Thank you so much, writers, for participating so well.  Poets, readers, and commenters who have already put so much time into the Runoff—prepare yourselves to vote, starting next week.  Each voter will be able to vote for his or her three favorite poems!  Please, participants–enter three choices for your favorite poems.  It’s more sporting than just voting for your single favorite poem, and it provides other poets feedback for their hard-wrought words.

Again, good work, participants, and thank you, readers, for sticking with us and reading all the entries.  There were many delightful surprises in this year’s offerings–a lot of poetry I’ve been proud WIZ hosted.  Remember: Choices for this year’s prizes are Fire in the Pasture, an anthology of contemporary Mormon poetry, edited by Peculiar Pages, and the novel The Scholar of Moab, by Steven L. Peck and published by Torrey House Press.  Which, by the way, opened up to accept submissions on April 25.

It’s been a vibrant spring so far, thanks to all your flowers of speech. (Does anybody besides me remember that phrase, “flowers of speech”?)

Rainbow in April by Michael Lee Johnson

April again,
the wind
falls in love with itself
skipping across asphalt
and concrete bare
with the breaking weather.
A rainbow
is half arched,
broken off deep
into the aorta
of the sky.
It hangs
from elastic
rubber bands
of mixed colors
dipped in God’s
by the fingertips
of Michelangelo.
April again,
the wind steps high.

Michael Lee Johnson is a poet, freelance writer and small business owner from Itasca, Illinois. He is heavily influenced by Carl Sandburg, Robert Frost, William Carlos Williams, Irving Layton, Leonard Cohen, and Allen Ginsberg. He has recently published an illustrated poetry chapbook, From Which Place the Morning Rises, and a new photo version of The Lost American: from Exile to Freedom, both available here. He has written several other chapbooks, and has been published in over 25 countries. He is also the editor/publisher of five poetry sites, all open for submission.

*Competition entry*

End of the Drought by Sandra Skouson

Rain comes to the man in the field, steady
rain that soaks his shirt.  He makes himself
alone a few paces from his tractor, takes
off his hat, lifts his face to the clouds.
The woman runs from the house to drag
clothes off the line, but having done it
she stands outside the back door, her arms
full of wilting sheets, and breathes again–full
deep breaths for the first time in ten years.

Children bind sticks together for a raft
to float in the gutter.  Laughing, they follow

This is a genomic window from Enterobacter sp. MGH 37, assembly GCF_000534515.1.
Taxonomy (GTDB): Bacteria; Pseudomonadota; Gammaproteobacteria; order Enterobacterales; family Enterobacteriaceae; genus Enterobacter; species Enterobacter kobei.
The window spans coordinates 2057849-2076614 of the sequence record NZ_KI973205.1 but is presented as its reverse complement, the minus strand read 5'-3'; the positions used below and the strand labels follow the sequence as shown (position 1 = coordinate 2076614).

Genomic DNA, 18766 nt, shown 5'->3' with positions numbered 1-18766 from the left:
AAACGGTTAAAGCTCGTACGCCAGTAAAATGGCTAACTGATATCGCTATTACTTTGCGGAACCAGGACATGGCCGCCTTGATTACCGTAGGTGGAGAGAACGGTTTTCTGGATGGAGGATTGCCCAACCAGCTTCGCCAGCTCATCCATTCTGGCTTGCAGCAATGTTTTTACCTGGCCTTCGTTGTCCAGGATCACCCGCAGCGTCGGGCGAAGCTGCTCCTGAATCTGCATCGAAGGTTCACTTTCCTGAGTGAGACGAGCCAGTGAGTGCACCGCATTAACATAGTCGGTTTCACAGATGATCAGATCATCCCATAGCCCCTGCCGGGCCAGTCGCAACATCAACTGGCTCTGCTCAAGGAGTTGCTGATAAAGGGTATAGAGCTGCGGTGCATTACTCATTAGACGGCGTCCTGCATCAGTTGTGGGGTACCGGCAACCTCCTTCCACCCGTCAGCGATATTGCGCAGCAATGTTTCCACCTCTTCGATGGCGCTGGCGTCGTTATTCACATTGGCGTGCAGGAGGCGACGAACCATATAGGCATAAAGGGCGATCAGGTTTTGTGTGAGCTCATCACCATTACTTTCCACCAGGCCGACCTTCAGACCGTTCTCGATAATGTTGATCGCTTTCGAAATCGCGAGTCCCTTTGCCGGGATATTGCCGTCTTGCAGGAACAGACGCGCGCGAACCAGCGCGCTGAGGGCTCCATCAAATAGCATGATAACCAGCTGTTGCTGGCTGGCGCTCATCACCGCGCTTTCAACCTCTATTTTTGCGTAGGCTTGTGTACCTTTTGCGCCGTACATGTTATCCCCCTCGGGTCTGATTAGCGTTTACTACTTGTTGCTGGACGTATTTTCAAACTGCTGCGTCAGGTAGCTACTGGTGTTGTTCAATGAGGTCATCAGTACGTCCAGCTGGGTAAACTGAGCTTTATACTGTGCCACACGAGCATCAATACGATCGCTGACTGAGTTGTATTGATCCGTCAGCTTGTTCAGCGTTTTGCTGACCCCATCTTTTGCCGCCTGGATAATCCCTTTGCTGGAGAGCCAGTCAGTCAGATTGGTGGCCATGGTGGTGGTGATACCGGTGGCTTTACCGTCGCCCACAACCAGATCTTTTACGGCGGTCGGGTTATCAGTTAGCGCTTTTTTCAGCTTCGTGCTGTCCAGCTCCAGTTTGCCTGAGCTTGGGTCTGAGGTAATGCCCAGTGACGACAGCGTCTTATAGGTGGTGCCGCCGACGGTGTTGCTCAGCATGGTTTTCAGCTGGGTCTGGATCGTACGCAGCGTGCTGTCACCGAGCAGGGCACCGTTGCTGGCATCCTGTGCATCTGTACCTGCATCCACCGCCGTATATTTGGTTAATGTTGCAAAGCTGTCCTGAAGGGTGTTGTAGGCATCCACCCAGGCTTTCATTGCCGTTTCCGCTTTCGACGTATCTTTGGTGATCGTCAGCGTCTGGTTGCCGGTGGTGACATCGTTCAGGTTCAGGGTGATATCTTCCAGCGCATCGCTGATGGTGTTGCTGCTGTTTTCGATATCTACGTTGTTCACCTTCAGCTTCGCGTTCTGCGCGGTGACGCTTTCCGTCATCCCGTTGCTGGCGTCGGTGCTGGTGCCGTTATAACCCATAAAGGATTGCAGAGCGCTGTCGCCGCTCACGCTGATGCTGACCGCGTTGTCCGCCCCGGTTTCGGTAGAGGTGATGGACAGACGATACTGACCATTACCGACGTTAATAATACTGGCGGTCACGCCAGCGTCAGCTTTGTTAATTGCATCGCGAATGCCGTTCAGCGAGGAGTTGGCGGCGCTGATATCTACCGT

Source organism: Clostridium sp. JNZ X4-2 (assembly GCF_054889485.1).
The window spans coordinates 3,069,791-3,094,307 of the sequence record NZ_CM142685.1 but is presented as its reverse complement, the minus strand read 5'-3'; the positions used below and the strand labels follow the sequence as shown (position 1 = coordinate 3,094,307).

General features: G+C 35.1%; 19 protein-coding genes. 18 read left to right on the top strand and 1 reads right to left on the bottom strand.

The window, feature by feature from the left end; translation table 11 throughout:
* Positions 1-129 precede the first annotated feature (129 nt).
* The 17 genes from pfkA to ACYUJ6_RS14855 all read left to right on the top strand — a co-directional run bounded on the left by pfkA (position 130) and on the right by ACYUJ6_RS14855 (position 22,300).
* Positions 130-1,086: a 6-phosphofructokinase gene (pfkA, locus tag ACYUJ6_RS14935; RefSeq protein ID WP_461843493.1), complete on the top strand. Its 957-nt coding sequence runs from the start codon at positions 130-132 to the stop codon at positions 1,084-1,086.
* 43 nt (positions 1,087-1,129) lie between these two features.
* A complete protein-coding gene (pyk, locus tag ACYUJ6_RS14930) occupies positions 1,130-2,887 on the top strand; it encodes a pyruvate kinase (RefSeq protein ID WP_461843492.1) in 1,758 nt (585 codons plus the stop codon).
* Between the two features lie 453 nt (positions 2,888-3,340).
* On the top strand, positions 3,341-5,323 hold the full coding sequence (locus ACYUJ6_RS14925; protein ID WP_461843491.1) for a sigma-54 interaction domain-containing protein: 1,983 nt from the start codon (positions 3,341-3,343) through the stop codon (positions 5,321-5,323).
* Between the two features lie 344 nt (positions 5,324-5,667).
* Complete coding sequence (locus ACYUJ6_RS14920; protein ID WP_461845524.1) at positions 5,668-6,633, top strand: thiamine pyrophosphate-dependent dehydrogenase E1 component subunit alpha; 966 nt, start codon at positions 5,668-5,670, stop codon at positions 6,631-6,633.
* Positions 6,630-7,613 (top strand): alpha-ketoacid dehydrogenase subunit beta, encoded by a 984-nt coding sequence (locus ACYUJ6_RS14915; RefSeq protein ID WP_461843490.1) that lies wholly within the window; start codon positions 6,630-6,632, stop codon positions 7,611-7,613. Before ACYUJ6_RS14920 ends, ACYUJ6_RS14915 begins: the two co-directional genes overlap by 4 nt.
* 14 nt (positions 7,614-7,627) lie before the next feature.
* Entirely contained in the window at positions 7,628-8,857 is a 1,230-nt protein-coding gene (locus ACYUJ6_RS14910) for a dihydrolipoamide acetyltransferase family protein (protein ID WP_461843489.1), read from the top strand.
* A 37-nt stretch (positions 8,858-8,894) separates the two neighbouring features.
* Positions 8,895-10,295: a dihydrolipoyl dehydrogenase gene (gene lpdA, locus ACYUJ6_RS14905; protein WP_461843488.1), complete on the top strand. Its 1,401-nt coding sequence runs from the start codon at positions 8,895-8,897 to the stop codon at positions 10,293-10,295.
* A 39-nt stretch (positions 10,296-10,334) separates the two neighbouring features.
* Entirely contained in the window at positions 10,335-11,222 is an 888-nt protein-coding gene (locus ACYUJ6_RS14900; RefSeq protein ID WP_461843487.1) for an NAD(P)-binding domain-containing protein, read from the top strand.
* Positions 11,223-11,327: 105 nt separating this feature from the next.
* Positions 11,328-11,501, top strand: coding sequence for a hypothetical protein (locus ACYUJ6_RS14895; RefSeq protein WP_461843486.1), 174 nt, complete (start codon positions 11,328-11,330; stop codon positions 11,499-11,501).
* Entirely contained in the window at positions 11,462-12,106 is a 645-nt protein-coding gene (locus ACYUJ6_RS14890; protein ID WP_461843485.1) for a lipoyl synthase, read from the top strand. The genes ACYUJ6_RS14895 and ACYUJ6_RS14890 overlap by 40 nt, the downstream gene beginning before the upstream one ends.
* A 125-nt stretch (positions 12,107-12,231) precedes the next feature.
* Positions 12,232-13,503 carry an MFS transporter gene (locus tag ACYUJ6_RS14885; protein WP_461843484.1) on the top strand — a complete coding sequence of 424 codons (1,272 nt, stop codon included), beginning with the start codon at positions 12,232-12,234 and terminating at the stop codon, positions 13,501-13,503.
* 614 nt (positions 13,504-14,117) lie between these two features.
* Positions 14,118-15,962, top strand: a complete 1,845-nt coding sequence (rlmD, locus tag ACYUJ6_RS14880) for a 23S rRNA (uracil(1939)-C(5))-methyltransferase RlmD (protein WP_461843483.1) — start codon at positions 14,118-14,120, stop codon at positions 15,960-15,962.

it downhill to a small dam of sopping weeds
and silt, catch it and bring it back to sail again.
Their feet brown and wet, they come home,
bringing small rocks shining with new colors
to make a row on the window sill.

The desert drinks herself to returning life. Red
clay darkens, gleams, and softens.  Roads crack
and break away.  Washes widen.  The heart
of the mountain draws water to deep shale where
coolness pools and oozes toward the seeps.

Seeds, the wind has stirred with sand through
circles of time, soften and sprout.  The desert
blooms and rejoices against her own identity.

Our prayers are answered, blessings open
the pores of our skin. Our hair looses its
crispness.  Our shoulders loose their tension.
Roses bloom against the eastern wall.

Rain fills our rain gutters, swamps our sewer,
and floods the lower garden.  The house floats
heavily now on an underground river.  We feel
no movement, but we are forced to bale water
or abandon ship.  We live to a new pulse;
the sump pump throbs water out of the basement.
We carry books and boxes upstairs, pull up
the carpet, and set the beds on blocks.  Children
sleep wrapped in blankets on the living room floor.

One day the sun will burn again, the water drain,
the wind fill up with dust.  The desert will come
to her own.  Until that day, our house rides
the jubilee current.  We stay with it.


To read another of Sandra’s Spring Runoff entries and her bio, go here.

*Competition entry*

While Digging Out the Garden by Sarah Dunster

You, but not you.

The earth braces itself against
my first spade full—ground softened by
my salt—unearthing roots  like fingers
spread to sky, claiming a blessing
or, at least, an answer.

You are earth. You. But not
you—we never buried you, and
I never saw your face in death.

I’m alive, yet not alive.

I walk through shadowed valleys and
I find the Tree—not fruited, but felled;
a blackened trunk, with spring sprung up
in a hundred nubile branches—

Me. And you.

The garden must be dug. My young
plants wait on the sill, stretching leggy
stems to reach the light. I turn the
earth. What lies beneath? My spade-tip
scrapes the iron mantle, while I
hang on the wooden handle.


To read Sarah’s bio and other Spring Poetry Runoff entries, go here and here.

*Competition entry*